The collective representation of Arabs in France is, without a doubt, a legacy of the colonial era. Perception of Arabs is characterized by an ambivalence where rejection and attraction are combined.
PARIS: Contrary to popular belief, the presence of Arabs in France is not related to the waves of economic immigration of the 1960s. Rather, it goes back to the early Middle Ages, around the year 717, when the Arab-Berber armies — under Umayyad command — crossed the Pyrenees to take Septimania from the Visigoths.
It became one of the five provinces of Al-Andalus, with Arbuna (Narbonne) as its capital. Often forgotten, this event is nonetheless a significant step in the history of France.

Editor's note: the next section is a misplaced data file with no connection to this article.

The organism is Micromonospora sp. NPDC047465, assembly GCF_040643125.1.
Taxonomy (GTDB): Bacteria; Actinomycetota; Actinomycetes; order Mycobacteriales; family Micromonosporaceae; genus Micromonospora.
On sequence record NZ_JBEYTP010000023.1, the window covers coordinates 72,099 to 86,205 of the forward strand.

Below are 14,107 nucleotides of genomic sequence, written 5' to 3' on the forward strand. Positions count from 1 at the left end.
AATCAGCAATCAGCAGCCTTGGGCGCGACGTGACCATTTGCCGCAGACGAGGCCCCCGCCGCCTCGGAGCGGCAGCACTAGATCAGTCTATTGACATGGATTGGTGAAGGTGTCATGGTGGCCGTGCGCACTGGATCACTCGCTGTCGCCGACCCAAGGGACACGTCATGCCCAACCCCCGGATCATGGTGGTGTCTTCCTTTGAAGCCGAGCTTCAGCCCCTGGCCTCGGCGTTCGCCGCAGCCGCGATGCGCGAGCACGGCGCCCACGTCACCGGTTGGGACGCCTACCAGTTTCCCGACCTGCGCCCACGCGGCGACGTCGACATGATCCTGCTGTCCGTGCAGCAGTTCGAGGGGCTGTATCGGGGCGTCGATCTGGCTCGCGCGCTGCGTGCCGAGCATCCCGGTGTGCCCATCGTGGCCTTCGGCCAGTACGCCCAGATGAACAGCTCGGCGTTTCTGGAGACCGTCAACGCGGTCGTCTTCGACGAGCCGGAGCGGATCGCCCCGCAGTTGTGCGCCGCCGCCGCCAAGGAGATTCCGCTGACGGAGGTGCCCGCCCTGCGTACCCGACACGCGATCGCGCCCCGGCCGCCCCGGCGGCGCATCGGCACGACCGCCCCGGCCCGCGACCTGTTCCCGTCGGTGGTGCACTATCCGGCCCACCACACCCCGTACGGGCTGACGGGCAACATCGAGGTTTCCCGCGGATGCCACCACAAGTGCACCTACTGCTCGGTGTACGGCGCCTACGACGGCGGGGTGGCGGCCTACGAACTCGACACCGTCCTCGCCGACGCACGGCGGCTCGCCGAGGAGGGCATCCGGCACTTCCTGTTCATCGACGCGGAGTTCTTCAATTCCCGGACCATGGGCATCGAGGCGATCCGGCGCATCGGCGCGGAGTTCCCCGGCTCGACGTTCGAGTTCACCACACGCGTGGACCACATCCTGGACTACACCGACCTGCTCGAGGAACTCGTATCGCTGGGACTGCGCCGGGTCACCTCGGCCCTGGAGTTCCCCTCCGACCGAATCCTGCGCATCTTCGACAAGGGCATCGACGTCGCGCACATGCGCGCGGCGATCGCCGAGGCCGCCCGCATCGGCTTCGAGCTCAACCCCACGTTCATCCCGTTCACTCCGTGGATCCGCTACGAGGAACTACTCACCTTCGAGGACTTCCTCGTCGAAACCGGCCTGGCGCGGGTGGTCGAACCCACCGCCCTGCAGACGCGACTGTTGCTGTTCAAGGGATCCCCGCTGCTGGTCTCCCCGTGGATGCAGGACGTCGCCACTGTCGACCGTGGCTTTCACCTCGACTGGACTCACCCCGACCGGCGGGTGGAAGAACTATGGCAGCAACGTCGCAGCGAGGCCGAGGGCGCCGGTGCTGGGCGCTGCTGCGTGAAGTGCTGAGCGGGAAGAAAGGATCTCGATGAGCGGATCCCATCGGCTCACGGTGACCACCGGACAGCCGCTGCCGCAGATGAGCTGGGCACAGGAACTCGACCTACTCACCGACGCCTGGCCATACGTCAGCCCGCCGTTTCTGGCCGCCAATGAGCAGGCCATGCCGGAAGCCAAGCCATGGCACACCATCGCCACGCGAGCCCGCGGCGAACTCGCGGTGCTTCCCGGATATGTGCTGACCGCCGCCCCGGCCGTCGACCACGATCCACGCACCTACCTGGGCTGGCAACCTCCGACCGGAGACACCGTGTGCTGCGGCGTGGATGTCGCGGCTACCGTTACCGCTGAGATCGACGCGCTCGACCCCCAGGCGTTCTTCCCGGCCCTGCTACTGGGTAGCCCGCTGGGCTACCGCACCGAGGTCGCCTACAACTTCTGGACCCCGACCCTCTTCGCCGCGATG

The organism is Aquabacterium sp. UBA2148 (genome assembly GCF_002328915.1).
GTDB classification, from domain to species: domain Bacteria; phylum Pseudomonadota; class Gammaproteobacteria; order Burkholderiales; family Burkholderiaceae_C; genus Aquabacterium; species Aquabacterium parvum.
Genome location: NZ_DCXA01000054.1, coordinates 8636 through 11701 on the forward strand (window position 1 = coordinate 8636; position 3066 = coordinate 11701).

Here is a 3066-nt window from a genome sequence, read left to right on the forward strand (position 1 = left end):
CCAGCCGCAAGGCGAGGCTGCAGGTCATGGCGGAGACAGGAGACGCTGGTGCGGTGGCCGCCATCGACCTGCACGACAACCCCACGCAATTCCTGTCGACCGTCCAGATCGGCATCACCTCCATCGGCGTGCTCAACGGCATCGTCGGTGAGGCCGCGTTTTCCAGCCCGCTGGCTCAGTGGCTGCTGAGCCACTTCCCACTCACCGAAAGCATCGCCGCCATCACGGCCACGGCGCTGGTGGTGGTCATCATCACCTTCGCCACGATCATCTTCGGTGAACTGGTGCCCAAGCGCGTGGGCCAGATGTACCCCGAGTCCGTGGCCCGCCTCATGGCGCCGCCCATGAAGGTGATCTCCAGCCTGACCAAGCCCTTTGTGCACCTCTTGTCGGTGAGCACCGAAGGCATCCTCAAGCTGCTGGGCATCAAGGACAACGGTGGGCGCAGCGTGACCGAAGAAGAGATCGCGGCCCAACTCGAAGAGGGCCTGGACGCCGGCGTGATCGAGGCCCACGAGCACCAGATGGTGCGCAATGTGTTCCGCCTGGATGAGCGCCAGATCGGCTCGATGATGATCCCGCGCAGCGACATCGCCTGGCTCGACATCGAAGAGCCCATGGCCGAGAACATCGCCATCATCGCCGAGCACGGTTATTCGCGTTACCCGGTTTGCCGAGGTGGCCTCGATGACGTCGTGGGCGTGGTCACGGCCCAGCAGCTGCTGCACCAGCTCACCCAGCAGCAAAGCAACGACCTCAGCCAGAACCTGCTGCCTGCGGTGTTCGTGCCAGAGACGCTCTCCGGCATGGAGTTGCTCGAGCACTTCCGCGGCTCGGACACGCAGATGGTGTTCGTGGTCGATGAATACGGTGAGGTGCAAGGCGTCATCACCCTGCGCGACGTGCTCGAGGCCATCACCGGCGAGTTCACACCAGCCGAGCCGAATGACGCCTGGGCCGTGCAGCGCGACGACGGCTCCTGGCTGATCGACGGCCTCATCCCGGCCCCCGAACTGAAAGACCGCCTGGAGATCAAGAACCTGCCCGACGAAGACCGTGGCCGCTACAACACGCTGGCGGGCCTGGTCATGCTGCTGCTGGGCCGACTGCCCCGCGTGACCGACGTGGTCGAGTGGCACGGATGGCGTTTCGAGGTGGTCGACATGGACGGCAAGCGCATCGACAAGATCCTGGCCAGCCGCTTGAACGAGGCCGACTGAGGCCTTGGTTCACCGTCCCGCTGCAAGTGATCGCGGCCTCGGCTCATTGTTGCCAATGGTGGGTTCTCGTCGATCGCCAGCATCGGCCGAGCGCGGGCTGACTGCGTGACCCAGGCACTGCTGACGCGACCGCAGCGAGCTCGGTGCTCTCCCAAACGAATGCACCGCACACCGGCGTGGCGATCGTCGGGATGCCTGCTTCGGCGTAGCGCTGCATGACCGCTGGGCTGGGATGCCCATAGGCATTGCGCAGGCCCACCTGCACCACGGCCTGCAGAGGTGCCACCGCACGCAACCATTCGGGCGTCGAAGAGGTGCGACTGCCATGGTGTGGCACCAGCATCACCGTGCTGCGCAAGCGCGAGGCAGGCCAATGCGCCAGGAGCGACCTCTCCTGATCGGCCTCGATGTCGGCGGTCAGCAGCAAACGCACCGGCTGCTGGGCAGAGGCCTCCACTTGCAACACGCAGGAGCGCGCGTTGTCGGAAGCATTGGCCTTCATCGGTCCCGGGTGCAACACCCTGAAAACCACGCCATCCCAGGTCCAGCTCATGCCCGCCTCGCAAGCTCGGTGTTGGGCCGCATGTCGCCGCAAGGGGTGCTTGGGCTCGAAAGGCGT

Therefore, it was in the eighth century that Arabs materialized in the French imagination. Perceived as the infidel (non-Christian), Arabs were referred to indifferently as “the Moor,” “the Ismaili” or “the Mohammedan.” They were then targeted by the propaganda of the “cultured” elite of the time, which referred to them with insulting adjectives and degrading representations.
Islam, described as heretical, faced all sorts of slander and disinformation. Relayed and fueled by men of ecclesiastical power, writers and other chroniclers, these stereotypes persisted for centuries and “fed” minds during the Crusades and beyond.